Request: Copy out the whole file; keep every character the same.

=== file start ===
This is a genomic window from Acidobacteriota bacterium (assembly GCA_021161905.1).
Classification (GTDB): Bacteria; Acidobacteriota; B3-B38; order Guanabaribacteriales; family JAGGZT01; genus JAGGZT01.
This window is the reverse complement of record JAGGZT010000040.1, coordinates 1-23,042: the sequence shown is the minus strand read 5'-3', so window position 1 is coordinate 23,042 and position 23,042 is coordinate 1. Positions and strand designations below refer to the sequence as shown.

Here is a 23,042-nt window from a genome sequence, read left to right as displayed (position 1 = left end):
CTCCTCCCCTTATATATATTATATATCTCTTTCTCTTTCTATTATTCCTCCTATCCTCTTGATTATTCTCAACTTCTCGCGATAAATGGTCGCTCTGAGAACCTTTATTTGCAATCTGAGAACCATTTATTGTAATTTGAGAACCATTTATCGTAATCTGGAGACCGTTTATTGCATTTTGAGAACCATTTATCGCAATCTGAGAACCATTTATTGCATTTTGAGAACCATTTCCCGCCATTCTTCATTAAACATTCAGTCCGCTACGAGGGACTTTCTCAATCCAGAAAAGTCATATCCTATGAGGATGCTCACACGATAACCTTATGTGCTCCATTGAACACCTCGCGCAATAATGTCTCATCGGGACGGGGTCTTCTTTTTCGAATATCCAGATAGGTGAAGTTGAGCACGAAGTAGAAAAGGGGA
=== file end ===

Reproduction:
This is a genomic window from Acidobacteriota bacterium (assembly GCA_021161905.1).
Classification (GTDB): Bacteria; Acidobacteriota; B3-B38; order Guanabaribacteriales; family JAGGZT01; genus JAGGZT01.
This window is the reverse complement of record JAGGZT010000040.1, coordinates 1-23,042: the sequence shown is the minus strand read 5'-3', so window position 1 is coordinate 23,042 and position 23,042 is coordinate 1. Positions and strand designations below refer to the sequence as shown.

Here is a 23,042-nt window from a genome sequence, read left to right as displayed (position 1 = left end):
CTCCTCCCCTTATATATATTATATATCTCTTTCTCTTTCTATTATTCCTCCTATCCTCTTGATTATTCTCAACTTCTCGCGATAAATGGTCGCTCTGAGAACCTTTATTTGCAATCTGAGAACCATTTATTGTAATTTGAGAACCATTTATCGTAATCTGGAGACCGTTTATTGCATTTTGAGAACCATTTATCGCAATCTGAGAACCATTTATTGCATTTTGAGAACCATTTCCCGCCATTCTTCATTAAACATTCAGTCCGCTACGAGGGACTTTCTCAATCCAGAAAAGTCATATCCTATGAGGATGCTCACACGATAACCTTATGTGCTCCATTGAACACCTCGCGCAATAATGTCTCATCGGGACGGGGTCTTCTTTTTCGAATATCCAGATAGGTGAAGTTGAGCACGAAGTAGAAAAGGGGA